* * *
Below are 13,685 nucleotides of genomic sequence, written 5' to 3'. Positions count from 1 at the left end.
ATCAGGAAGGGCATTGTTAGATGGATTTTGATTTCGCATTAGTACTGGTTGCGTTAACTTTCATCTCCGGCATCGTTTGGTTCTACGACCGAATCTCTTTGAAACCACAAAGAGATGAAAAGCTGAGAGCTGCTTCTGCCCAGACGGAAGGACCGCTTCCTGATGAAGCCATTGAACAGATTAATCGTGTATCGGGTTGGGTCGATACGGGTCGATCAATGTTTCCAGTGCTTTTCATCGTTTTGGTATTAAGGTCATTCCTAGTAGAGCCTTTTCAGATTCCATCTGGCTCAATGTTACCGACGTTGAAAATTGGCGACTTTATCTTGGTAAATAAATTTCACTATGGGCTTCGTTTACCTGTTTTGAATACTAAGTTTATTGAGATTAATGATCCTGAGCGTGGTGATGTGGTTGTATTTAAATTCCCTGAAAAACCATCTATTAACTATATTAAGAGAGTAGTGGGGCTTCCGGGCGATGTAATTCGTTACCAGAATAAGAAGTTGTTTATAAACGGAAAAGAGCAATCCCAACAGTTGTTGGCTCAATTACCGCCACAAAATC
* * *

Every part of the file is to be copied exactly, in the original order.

Below are 13,685 nucleotides of genomic sequence, written 5' to 3'. Positions count from 1 at the left end.
ATCAGGAAGGGCATTGTTAGATGGATTTTGATTTCGCATTAGTACTGGTTGCGTTAACTTTCATCTCCGGCATCGTTTGGTTCTACGACCGAATCTCTTTGAAACCACAAAGAGATGAAAAGCTGAGAGCTGCTTCTGCCCAGACGGAAGGACCGCTTCCTGATGAAGCCATTGAACAGATTAATCGTGTATCGGGTTGGGTCGATACGGGTCGATCAATGTTTCCAGTGCTTTTCATCGTTTTGGTATTAAGGTCATTCCTAGTAGAGCCTTTTCAGATTCCATCTGGCTCAATGTTACCGACGTTGAAAATTGGCGACTTTATCTTGGTAAATAAATTTCACTATGGGCTTCGTTTACCTGTTTTGAATACTAAGTTTATTGAGATTAATGATCCTGAGCGTGGTGATGTGGTTGTATTTAAATTCCCTGAAAAACCATCTATTAACTATATTAAGAGAGTAGTGGGGCTTCCGGGCGATGTAATTCGTTACCAGAATAAGAAGTTGTTTATAAACGGAAAAGAGCAATCCCAACAGTTGTTGGCTCAATTACCGCCACAAAATC